It’s the feast of the Annunciation, when Gabriel visited Mary and told her about Jesus.
Quite a few years ago, I wondered what it felt like to be on the receiving end of such a message, and I got an answer.
At the time, I was in graduate school. For years, I’d wanted to join the volunteer community at Covenant House, working for a year with homeless kids, living on-site with other volunteer workers who all got $15 a week and spent three hours a day in prayer. (I’m told that it starts off feeling like a lot and by the end it feels like barely enough.) It’s tough but rewarding work. I’d wanted to do it after college, but I was too young by one year.
But I also wasn’t sure if I should bag the Covenant House faith community idea and get married to my Patient Boyfriend. It’s a long story there, but I had Issues (heck, I had the whole subscription) and I was worried about spending another year apart. We were already long-distance.
I went to visit my Patient Boyfriend in Ithaca. At one point, we were cuddling, and that question popped into my head: I wonder what Mary felt when Gabriel appeared to announce Jesus’s coming.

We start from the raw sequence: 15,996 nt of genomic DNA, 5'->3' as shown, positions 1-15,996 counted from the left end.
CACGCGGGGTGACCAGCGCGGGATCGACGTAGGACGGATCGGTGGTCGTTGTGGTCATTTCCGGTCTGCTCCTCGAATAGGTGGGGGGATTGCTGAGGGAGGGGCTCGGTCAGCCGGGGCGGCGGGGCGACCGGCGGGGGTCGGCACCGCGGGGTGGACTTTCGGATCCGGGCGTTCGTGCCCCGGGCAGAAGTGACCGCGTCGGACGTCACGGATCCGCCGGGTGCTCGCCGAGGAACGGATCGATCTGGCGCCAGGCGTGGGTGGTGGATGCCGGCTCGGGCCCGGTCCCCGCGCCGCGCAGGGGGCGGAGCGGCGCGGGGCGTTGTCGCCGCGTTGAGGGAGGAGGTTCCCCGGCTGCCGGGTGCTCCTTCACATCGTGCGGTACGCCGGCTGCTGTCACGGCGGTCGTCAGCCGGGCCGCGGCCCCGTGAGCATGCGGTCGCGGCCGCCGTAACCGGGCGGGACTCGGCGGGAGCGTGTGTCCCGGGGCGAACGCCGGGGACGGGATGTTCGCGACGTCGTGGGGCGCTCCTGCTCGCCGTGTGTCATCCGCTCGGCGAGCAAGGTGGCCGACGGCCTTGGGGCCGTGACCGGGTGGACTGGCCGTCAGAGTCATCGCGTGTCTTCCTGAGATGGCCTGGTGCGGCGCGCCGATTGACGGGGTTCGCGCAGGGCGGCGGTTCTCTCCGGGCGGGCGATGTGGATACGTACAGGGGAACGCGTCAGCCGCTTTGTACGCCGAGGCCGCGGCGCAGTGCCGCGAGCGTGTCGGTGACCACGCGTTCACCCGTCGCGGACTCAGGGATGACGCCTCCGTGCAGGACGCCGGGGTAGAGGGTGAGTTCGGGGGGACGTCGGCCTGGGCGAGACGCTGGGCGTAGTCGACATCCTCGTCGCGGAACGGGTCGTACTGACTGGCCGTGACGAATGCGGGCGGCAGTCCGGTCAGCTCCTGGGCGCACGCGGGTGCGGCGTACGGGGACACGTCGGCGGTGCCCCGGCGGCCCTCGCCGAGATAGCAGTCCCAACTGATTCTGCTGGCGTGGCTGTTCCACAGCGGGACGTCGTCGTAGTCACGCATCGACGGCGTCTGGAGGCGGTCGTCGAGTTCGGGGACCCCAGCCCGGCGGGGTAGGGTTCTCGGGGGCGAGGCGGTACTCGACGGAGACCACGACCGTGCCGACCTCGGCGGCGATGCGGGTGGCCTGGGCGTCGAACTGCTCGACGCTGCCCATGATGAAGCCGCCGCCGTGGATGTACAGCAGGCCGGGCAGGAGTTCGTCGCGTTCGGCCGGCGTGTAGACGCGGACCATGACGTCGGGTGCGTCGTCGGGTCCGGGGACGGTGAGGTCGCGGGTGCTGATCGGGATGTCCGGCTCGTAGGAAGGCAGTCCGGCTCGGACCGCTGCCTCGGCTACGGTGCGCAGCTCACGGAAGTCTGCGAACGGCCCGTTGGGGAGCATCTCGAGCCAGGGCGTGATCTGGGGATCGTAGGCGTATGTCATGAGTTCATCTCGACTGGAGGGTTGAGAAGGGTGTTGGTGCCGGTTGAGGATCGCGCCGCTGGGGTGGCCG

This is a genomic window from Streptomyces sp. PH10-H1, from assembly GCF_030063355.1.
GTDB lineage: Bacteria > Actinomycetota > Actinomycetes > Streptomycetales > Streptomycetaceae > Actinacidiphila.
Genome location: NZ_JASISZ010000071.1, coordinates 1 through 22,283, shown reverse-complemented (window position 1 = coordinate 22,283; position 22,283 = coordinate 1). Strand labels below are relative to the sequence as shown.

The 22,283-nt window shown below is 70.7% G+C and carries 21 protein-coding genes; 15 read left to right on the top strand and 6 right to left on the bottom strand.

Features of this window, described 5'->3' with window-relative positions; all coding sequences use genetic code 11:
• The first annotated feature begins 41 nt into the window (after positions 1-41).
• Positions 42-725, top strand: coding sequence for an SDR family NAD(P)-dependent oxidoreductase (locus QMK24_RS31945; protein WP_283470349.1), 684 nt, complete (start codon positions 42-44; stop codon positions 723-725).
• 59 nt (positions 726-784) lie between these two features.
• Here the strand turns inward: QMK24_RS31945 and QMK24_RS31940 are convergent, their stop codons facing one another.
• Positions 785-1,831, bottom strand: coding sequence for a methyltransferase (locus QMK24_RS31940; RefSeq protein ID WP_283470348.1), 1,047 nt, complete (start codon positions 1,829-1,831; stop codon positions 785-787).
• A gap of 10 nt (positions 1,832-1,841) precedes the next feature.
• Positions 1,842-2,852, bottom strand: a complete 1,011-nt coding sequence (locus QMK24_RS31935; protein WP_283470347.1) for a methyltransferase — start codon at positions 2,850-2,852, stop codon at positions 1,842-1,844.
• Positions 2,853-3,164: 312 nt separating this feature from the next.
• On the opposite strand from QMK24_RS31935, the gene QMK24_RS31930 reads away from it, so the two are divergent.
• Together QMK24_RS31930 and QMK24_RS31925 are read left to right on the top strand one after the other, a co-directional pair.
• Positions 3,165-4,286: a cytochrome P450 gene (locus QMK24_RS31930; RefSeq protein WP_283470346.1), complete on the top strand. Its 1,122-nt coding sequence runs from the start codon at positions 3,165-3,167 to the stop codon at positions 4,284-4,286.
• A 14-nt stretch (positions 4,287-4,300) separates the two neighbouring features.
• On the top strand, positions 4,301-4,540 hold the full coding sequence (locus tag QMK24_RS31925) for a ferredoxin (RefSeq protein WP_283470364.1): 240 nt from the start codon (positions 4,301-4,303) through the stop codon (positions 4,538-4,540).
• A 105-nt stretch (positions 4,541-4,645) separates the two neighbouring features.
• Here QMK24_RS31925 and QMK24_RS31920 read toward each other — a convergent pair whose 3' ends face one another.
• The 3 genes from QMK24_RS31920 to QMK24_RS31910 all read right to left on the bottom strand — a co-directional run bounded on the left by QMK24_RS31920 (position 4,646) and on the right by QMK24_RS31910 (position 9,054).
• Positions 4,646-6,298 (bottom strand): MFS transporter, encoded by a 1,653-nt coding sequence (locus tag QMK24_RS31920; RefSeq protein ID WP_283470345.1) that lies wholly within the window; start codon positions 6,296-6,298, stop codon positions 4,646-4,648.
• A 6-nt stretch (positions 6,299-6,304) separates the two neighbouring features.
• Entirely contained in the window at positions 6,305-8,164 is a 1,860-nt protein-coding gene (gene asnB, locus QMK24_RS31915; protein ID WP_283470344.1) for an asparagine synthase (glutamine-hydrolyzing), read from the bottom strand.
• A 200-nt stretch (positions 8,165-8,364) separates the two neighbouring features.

In the next moment, I felt overcome by Presence. I can’t explain it, but in my heart, I knew:
I would not go to Covenant House.
I would get married to my Patient Boyfriend.
We would have a baby, and it would be a Good Baby. The world would be a better place because of this Good Baby.
In the next moment, I found myself overflowing with tears. I couldn’t have stopped myself: they just started, and I was just transfixed by the Goodness of this Good Baby.
Of course, my Patient Boyfriend was horrified thinking he’d upset me somehow, and I couldn’t get the words out, what had happened, what I’d felt.
Two hours later, after dinner, he proposed.
I did not go to Covenant House. I married my Patient Boyfriend.
I have had five babies, and I still don’t know which was the Good Baby, whether I’ve had the Good Baby or whether the Good Baby is yet to come, whether Emily Rose was the Good Baby who made the world a better place, or whether even the enemy doesn’t know which of my babies is the Good one and that’s why I get into a car crash whenever I’m pregnant (as Satan goes all Herod on me trying to get the baby.)
I don’t know, and maybe I never will. But I’ve always remembered that power, that moment, the answers, and the raw Goodness of a Good Baby.